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I would like to find a solution for a max-flow problem where there is a combined capacity constraint on edges. For example, in the image below, the capacity for edge (1,3) and edge (2,3) should be 1 in total (which means in the max flow, there will be flow through only one of the edges). Any suggestion on what algorithms may solve this problem?
Thanks

enter image description here

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Ok! I have i an idea, I don't know if it works. So in your example, you want to restrict the total capacity of $(1,3)$ and $(2,3)$ to be $1$. Then create a new vertex $4$, connect $4$ to $3$ with capacity $1$ and connect $1$ and $2$ to $4$ with each capacity $1$ like in the following picture then bingo!

enter image description here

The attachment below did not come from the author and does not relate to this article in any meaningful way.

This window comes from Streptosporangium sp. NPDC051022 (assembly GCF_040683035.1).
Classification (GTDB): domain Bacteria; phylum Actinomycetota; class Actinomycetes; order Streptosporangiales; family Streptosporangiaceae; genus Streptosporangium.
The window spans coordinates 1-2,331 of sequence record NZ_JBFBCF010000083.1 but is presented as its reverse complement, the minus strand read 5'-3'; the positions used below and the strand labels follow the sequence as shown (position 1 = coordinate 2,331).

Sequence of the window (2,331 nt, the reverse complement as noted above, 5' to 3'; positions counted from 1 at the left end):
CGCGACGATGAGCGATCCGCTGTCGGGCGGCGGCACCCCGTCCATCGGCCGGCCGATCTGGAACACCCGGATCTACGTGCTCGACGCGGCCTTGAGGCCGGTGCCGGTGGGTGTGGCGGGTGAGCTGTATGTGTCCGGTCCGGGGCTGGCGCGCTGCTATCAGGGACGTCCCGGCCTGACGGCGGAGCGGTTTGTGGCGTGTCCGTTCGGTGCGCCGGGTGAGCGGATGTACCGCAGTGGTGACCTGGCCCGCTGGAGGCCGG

And in general,if you want to restrict the capacity going into a vertex $v$, you can create a dummy vertex $u$ and connect $u$ to $v$ with the restrict capacity. Then you can ask all vertices connected to $v$ to connect to $u$ instead with their respective capacities. Then of course, you apply Ford–Fulkerson algorithm How's that?

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In some special cases, which include your example, this can be handled efficiently by adding a dummy vertex and channelling the linked edges through it.

In full generality, max flow can be formulated as a linear programming problem. This allows arbitrary linear inequalities on the flows through a set of edges, but loses the ability to solve the problem in polynomial time.

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